The WA Museum has been given a Noongar name to commemorate the Indigenous contribution to the diverse West Australian cultural heritage.
Mikele Syron

26 Nov 2020 - 2:09 AM  UPDATED 26 Nov 2020 - 2:17 AM

The new Boola Bardip Museum in Perth's Cultural Centre has opened after undergoing extensive redevelopment.

The museum's name means "many stories" in Noongar and is a nod to the significant contribution of the Indigenous community in Western Australia.

The name was selected in consultation with the Western Australia Museums Aboriginal Advisory Committee, and the Whadjuk Content Working Group. The translation got approval from the Noongar Boodjar Aboriginal Language Group before it was officially announced.

Alex Coles, CEO of WA Museum told NITV News the museum is committed to representing the voices, views, and stories of Indigenous people and is "immensely proud" of the name selection which was approved by senior Whadjuk Nyoongar Elders.

“The WA Museum committed itself to ensuring that many voices are represented in the new Museum and in all its practice...The Museum is based on Whadjuk Noongar Country and for this reason the use of the Noongar words for ‘many stories’ - Boola Bardip - seemed a very natural thing to do," Mr Cole said.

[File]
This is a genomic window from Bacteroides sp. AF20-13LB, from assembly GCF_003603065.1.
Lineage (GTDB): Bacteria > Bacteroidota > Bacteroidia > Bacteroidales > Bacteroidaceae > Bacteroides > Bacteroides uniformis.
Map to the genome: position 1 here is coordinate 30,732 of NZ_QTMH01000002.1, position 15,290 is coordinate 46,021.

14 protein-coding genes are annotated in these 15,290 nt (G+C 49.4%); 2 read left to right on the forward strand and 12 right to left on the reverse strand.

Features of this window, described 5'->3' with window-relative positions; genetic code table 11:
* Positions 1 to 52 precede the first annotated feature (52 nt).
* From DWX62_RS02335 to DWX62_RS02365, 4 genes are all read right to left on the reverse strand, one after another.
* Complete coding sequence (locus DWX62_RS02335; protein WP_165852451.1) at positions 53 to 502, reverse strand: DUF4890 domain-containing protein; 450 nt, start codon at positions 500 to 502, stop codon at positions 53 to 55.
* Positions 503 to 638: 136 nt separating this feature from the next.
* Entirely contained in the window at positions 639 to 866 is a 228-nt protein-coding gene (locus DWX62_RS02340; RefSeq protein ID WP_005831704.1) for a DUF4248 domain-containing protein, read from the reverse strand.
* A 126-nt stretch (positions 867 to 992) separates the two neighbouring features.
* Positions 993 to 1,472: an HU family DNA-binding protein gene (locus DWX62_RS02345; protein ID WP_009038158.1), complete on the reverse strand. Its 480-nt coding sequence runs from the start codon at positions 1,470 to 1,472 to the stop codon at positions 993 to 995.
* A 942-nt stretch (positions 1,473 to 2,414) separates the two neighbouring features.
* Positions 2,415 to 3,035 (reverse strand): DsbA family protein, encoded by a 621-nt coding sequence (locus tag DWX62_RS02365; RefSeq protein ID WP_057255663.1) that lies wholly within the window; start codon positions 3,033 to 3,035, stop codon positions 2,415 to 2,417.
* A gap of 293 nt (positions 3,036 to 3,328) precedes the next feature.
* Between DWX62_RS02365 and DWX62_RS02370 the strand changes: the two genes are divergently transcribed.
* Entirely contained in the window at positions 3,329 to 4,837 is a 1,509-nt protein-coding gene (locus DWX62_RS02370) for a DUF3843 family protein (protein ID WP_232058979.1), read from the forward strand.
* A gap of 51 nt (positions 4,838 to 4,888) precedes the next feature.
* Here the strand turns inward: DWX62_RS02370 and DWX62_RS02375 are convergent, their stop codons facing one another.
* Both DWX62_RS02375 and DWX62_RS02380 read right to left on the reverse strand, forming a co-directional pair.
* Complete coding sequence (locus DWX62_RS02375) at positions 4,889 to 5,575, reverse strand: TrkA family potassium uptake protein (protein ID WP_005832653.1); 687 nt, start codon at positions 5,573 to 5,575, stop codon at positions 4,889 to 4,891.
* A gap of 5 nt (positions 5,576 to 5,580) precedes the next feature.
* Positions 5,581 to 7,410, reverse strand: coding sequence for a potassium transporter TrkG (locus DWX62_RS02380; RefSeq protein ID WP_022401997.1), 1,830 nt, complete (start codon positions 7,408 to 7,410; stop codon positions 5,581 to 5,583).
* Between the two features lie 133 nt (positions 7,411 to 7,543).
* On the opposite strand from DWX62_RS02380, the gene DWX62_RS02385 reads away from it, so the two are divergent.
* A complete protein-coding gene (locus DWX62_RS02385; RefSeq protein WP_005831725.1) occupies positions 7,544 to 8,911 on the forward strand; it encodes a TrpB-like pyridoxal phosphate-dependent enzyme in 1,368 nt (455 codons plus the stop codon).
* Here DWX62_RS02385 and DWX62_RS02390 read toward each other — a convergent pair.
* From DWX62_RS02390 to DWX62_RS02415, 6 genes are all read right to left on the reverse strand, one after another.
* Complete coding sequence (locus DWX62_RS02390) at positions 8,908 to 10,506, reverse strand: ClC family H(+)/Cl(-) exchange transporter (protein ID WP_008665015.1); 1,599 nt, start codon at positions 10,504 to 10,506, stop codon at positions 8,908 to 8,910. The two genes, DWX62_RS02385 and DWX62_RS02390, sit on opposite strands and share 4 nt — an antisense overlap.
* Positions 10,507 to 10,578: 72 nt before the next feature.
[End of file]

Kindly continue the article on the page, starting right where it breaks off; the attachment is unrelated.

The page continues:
The museum has undergone a $400 million redevelopment and was under construction for four years.

The new building is triple the size of the original building and will include eight permanent galleries and a 1000 square meter temporary exhibition gallery, as well as a gallery, shop, and cafe.

Premier Mark McGowan said he hoped the museum will be considered "one of the great public buildings of Australia".

The Culture and Arts Minister David Templeman told NITV News that the museum will recognise the significant role of Aboriginal people in WA’s shared cultural heritage and is set to become a "huge" tourist attraction for the state.

“There is a gallery dedicated to the display of WA’s Aboriginal cultural materials and experiences but, importantly, Aboriginal stories are woven throughout the whole Museum, giving visitors multiple perspectives on the history and voices we all share,” said Mr Templeman.

"We're very proud of our history and our people and this place condenses all of that in one magnificent building that is a celebration of all things West Australian.”

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